In the current study the authors develop novel microsatellites for the tropical bat (Mormopterus francoismoutoui) endemic to the island of La Réunion. M. francoismoutoui was only elevated to species status in 20081 and little work has been conducted on it since. Therefore, the development of this genetic resource is an important and very welcome advance.
The paper is written in a very clear and engaging style and is without any major flaws.
That is, it fulfils the BASIC REPORTING, EXPERIMENTAL DESIGN and VALIDITY OF THE FINDINGS criteria required by PeerJ.
Below are some comments, suggestions and minor typos from the text.
This includes a very good introduction to island bats, to La Reunion and to the species. The goal of the study is clearly stated and some of the many uses of this novel resource are detailed.
Line 57: “However, mitochondrial markers have a much slower mutation rate than nuclear markers,” Rephrase needed: “mitochondrial markers have a much slower mutation rate than nuclear microsatellite markers”. Generally of course the mitochondrial genome has a much higher mutation rate than the nuclear genome. Microsatellites are the exception to this.
Typos/Minor text errors
Line 55: “28 haplotypes and 2.82% sequence..” 2.91% within La Réunion 1
MATERIALS AND METHODS
Typos/Minor text errors
Line 76: “were collected in two colonies in the frame of a”.. Suggested rewrite: “..two colonies as part of a..”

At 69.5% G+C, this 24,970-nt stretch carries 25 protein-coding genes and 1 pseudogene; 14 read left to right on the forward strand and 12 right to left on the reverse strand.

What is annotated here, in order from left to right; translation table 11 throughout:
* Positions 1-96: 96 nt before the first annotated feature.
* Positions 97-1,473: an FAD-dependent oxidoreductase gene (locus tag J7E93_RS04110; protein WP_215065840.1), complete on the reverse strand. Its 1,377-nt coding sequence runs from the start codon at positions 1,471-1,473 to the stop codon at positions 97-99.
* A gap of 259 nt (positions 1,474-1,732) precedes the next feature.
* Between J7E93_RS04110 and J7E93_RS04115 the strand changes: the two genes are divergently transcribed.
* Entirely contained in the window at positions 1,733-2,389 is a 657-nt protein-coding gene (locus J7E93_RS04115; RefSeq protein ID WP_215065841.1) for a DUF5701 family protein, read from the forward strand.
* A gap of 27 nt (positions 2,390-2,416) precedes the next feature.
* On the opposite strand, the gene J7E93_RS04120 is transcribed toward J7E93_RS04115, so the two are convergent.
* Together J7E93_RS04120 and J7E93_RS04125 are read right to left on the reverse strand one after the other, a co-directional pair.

Line 82: “ethic committee”.. ethics committee (add ‘s’)
Line 93: “adapters/vectors removal,” adapter/vector removal, (remove ‘s’)
Lines 102-106: please also detail which Taq you used, how much buffer was added and which PCR machine was used in the amplification.
Line 109: “Then, fluorescent labeled forward primers and unlabeled reverse primers were synthetized”… Probably the reverse primers had already been used at this point in the unlabelled testing of primers? “Then, fluorescent labeled forward primers were synthetized and…”
RESULTS AND DISCUSSION
Line 141-143: LD. What statistical cut off was used to infer there was not LD? Was a correction made for multiple testing (e.g. Bonferroni?) The lines are a little confusing at present as it looks like there is LD between two pairs of loci.
Line 153-154 “These results are in line with the findings from Goodman et al. (2008) (Goodman et al., 2008) who used mitochondrial DNA and found elevated genetic diversity.” Careful here. On the one hand we use the diversity at genetic markers as a proxy for the whole genomic diversity of an organism. Microsatellite loci are a bit of a special case though in that we specifically select the most variable amongst the hundreds of thousands of microsatellite repeat regions in the genome. Thus, when we chose only the most variable, it follows that we should find high variation when using such loci. If we would select microsatellite loci at random across the genome (whether polymorphic or not) then this could be used as an unbiased estimate of genetic diversity and could eventually be used in comparisons.
For the control region, it is hard to say if a certain value is ‘elevated’ or not, as the meaning of this can be vague. Elevated as it is above a certain cut-off value for this most variable part of mtDNA? Elevated compared to other bats, or island bat species for this same region?
Line 144-146. It is quite interesting that you tested HWE at the species-level and found almost no deviation. This suggests that not much population structure will be found, and that the species is a single panmictic population.
Typos/Minor text errors
Line 132: “After QDD process”.. “After the QDD process” (add ‘the’)